The movie shows how religion, or at least a belief in something existing on a higher plane than what a deprived life has to offer, does not provide relief to these suffering people. A scene in a church, a place where human goodness might flourish, has Ricci looking there for his thief. The exit out of the place of worship is through a room crammed with religious icons, implying that spiritual relief has been put into storage, and is not currently in use. The inhabitants of this desolate world still try to find other-worldly help in alternative places. They, including Maria, and later, the at first doubting Ricci, go to a fortune teller who provides useless truisms for a price.

Ricci’s self-pity makes him oblivious to the suffering of others. He loses track of Bruno, and is only shocked into parental concern when he hears that a boy is drowning in the river close to where they were walking. He is relieved that Bruno was not the one in danger, but he could have been. When he finds the young man who stole his bike, it turns out that the youth is sickly, and experiences a seizure (although some have felt that the spell was a ploy, that impression may be viewed as a cynical take from today’s viewpoint). An exploration of his house to look for the bicycle, which is not there, reveals that the young man and his mother live in even worse conditions than does Ricci’s family.

Bruno, on the other hand, is vivacious and humorous, in stark contrast to his morose father. It is painful to watch Ricci slap his son in one scene. It seems that the father is annoyed with Bruno because he resents the child’s playful nature and his happy innocence which remind Ricci of how he has lost the childlike hope for the future. He tries to make it up to the boy by taking him to a restaurant, and, for a moment, he seems to forget about his cares, and tries to enjoy himself. But, his envy of a family which is enjoying a more expensive feast brings him back to his default attitude of being preoccupied with his deprived life.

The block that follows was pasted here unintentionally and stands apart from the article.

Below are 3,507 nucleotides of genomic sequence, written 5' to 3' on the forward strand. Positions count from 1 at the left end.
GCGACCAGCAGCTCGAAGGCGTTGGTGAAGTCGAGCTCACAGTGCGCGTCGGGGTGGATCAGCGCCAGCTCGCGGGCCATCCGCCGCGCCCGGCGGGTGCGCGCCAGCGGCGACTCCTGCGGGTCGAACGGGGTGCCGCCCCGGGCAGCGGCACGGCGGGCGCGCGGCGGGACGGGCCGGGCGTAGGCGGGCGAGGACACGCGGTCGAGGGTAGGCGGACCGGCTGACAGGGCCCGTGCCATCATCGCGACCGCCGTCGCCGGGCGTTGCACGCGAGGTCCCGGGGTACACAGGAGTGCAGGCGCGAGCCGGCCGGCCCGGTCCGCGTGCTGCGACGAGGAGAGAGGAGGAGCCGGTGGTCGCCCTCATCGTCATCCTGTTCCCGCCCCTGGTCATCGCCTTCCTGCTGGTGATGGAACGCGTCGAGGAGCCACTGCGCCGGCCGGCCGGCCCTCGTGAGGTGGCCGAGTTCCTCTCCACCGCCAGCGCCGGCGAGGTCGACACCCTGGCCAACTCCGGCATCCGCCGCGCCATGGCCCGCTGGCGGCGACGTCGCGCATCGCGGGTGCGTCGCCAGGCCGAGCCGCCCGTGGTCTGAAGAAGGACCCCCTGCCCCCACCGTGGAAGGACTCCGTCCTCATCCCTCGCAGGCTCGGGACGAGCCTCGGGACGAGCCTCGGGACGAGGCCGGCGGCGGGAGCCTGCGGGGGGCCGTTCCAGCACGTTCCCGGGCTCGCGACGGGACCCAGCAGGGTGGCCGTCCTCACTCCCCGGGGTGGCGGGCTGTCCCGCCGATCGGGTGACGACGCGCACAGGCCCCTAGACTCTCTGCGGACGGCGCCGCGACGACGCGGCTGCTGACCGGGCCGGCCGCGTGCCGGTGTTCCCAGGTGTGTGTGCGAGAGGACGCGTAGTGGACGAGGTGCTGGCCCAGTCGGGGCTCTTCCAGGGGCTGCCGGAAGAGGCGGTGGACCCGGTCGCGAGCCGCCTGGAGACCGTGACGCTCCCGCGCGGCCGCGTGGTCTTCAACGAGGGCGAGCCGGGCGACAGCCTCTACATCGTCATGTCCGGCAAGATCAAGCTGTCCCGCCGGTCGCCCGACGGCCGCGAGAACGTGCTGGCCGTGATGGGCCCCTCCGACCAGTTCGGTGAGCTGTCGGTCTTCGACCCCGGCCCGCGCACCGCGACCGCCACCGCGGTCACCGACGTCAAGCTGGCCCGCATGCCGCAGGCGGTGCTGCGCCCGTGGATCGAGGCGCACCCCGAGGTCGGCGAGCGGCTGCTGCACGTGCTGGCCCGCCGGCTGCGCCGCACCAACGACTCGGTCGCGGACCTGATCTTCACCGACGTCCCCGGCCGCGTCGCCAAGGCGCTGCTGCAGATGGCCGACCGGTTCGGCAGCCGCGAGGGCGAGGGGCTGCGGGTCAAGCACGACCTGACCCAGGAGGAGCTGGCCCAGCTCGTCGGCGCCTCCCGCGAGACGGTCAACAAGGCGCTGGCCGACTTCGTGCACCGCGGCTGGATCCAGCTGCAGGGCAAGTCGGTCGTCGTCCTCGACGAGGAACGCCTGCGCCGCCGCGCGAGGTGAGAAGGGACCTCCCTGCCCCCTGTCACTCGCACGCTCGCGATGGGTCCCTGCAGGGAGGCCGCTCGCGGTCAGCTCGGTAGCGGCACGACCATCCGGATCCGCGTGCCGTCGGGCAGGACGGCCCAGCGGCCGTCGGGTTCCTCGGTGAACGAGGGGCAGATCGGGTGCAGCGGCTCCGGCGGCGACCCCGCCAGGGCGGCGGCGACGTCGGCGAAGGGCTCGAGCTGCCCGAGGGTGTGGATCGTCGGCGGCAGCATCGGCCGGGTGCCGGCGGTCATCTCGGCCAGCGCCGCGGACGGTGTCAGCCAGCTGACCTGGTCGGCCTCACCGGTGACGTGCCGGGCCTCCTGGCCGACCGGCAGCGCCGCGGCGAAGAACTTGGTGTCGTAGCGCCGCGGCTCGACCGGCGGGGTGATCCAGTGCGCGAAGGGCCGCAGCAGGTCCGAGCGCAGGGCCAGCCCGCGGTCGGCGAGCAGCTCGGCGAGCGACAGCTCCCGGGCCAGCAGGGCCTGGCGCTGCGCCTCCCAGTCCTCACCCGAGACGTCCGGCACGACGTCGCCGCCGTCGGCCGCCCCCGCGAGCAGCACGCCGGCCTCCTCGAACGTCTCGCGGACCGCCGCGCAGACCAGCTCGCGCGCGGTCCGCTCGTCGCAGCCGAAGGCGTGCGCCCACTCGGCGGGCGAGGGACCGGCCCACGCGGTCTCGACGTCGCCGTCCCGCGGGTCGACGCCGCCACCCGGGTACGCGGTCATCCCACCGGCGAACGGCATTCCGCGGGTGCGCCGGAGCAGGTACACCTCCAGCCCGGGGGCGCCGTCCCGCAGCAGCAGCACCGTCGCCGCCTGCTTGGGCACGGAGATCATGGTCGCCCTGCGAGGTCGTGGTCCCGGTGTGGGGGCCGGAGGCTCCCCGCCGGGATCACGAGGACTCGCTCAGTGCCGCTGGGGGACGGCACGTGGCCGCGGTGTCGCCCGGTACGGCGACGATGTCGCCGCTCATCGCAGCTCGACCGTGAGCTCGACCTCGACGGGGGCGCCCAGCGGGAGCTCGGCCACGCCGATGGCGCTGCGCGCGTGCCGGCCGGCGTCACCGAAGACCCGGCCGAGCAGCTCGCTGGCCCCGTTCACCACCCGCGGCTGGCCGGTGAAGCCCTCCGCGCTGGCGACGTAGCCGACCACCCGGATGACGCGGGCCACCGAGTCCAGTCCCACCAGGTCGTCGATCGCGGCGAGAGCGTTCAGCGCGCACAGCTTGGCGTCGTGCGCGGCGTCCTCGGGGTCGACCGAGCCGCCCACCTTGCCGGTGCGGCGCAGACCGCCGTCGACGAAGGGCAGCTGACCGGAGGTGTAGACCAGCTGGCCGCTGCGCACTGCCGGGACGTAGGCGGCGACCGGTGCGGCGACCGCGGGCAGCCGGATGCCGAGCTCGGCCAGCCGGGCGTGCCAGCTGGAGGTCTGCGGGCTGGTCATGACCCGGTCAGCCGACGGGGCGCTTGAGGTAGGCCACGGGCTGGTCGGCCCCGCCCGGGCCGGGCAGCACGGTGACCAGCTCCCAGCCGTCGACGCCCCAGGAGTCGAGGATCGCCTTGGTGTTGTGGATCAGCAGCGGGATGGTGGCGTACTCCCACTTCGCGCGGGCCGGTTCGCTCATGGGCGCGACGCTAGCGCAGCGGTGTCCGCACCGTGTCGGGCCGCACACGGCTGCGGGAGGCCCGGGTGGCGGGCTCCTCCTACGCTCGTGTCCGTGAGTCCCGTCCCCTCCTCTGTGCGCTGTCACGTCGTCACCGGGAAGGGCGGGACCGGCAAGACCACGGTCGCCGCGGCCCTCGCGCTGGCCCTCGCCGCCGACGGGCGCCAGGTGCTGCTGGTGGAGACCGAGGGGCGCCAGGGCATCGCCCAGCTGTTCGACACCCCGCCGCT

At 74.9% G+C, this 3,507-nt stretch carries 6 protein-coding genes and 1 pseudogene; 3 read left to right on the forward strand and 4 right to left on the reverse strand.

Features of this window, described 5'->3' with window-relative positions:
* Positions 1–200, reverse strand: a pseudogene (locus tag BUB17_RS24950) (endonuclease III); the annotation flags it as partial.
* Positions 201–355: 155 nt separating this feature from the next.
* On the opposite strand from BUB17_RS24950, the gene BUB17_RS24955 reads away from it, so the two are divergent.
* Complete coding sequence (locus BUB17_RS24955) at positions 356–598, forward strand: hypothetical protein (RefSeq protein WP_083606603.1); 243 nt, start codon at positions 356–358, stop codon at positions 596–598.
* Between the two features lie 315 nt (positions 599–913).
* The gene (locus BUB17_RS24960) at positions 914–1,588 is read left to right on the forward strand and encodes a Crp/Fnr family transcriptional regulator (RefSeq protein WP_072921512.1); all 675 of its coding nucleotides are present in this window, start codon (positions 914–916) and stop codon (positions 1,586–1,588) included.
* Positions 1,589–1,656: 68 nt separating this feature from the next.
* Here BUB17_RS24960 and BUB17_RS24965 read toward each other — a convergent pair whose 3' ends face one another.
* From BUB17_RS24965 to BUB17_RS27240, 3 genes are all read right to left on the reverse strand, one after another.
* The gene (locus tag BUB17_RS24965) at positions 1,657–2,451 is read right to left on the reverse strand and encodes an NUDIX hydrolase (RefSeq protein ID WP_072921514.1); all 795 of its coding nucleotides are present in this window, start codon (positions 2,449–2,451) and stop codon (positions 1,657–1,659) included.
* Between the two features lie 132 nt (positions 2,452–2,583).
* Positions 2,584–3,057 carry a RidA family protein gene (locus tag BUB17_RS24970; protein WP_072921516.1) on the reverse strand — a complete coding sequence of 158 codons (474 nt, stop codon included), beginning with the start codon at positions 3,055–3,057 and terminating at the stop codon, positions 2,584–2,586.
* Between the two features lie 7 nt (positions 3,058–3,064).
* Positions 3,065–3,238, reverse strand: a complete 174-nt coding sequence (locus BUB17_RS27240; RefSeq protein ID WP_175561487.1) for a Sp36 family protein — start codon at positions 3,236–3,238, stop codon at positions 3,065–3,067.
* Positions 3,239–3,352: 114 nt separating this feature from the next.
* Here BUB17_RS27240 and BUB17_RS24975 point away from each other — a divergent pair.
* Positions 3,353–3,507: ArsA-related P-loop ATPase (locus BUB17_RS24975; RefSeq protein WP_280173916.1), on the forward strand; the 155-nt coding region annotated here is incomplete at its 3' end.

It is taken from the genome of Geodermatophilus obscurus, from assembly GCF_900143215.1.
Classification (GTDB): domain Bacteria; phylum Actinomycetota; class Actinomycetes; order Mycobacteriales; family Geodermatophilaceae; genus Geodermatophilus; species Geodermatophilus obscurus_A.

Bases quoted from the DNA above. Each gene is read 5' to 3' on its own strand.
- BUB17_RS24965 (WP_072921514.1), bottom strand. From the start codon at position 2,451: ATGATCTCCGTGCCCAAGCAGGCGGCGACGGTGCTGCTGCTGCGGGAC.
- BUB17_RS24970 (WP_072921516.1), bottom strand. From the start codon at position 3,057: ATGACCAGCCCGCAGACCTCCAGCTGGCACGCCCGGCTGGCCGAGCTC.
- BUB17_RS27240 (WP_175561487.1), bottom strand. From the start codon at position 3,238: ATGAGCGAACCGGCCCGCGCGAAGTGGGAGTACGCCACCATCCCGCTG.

In the end, Ricci is near a stadium where there are many bicycles gathered in one place belonging to those inside watching a sporting event. He seems to agonize over what he is about to do. He decides to steal a bike which is by itself outside of a store. However, people see what he has done, and he is overtaken by a mob. To Ricci, there are all of these bikes, and he is being unjustly deprived of at least having just one. But, the owner of the bike Ricci tried to steal says that it was all that he had. Again, Ricci has allowed his own misfortune to lose sight of the problems of others. He sent Bruno away, perhaps ashamed of what he was planning, or maybe he didn’t want his child involved. However, Bruno did not leave, and his innocence is soiled by the humiliation of seeing people apprehend his father for the crime. The desperate poverty which led to the first theft carried on to the second one, so the movie suggests that the damage to society will be ongoing unless the quality of life can be improved.

The class members pointed out that there are those in the story who demonstrated a less selfish behavior than did Ricci. The man who alerted Ricci that he was called for a job at the beginning of the film showed caring for his friend. The neighbors living near the accused bicycle thief defend the youth, who may be ill and is extremely poor. The owner of the bicycle Ricci attempted to steal decides not to press charges after seeing how the father’s action has traumatized Bruno. The last shot is that of Ricci and his son walking away, hand-in-hand, but they are two moving in a large crowd of people going in the same direction. Perhaps the film is offering the belief that there can be progress when we act for the good of the many.
The next film is Becket.

1 comment:

  1. OK, the thing about that movie, a thing enough to make it a Great, is that chemistry between Dad & Son, the energy, or how the camera manages to get forgotten, so that that scene at the cafe, father & son consuming ambrosia together, is so primal. And the writing. That that scene is so set up, by all the heartache difficulty, the guy just wants to make ends meet for his wife & son, be a man. So that it's so brief, brutal a moment, when he takes someone else's bike. Luv, luv this great movie. KEITH JOWETT, FROM FACEBOOK FILM LOVERS UNITE! GROUP.